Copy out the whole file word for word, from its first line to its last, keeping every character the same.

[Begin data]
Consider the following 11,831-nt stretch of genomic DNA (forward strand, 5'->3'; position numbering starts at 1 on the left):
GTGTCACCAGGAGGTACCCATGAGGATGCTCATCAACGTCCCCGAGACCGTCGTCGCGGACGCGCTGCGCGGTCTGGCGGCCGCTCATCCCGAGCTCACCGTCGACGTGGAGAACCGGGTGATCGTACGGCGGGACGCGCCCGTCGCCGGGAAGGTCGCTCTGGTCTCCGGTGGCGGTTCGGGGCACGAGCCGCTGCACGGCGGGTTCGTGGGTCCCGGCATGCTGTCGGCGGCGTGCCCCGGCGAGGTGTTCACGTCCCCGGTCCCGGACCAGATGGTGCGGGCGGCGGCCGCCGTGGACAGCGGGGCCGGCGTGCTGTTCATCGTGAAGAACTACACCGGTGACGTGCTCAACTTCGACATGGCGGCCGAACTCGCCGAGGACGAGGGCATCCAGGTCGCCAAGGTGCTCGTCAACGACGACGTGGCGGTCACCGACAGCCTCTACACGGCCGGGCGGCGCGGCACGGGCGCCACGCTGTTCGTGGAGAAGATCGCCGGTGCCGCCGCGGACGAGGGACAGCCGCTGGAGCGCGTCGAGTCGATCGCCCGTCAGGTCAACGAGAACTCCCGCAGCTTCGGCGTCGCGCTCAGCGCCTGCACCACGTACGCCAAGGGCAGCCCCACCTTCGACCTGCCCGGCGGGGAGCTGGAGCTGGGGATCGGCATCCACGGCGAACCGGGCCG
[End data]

Consider the following 11,831-nt stretch of genomic DNA (forward strand, 5'->3'; position numbering starts at 1 on the left):
GTGTCACCAGGAGGTACCCATGAGGATGCTCATCAACGTCCCCGAGACCGTCGTCGCGGACGCGCTGCGCGGTCTGGCGGCCGCTCATCCCGAGCTCACCGTCGACGTGGAGAACCGGGTGATCGTACGGCGGGACGCGCCCGTCGCCGGGAAGGTCGCTCTGGTCTCCGGTGGCGGTTCGGGGCACGAGCCGCTGCACGGCGGGTTCGTGGGTCCCGGCATGCTGTCGGCGGCGTGCCCCGGCGAGGTGTTCACGTCCCCGGTCCCGGACCAGATGGTGCGGGCGGCGGCCGCCGTGGACAGCGGGGCCGGCGTGCTGTTCATCGTGAAGAACTACACCGGTGACGTGCTCAACTTCGACATGGCGGCCGAACTCGCCGAGGACGAGGGCATCCAGGTCGCCAAGGTGCTCGTCAACGACGACGTGGCGGTCACCGACAGCCTCTACACGGCCGGGCGGCGCGGCACGGGCGCCACGCTGTTCGTGGAGAAGATCGCCGGTGCCGCCGCGGACGAGGGACAGCCGCTGGAGCGCGTCGAGTCGATCGCCCGTCAGGTCAACGAGAACTCCCGCAGCTTCGGCGTCGCGCTCAGCGCCTGCACCACGTACGCCAAGGGCAGCCCCACCTTCGACCTGCCCGGCGGGGAGCTGGAGCTGGGGATCGGCATCCACGGCGAACCGGGCCG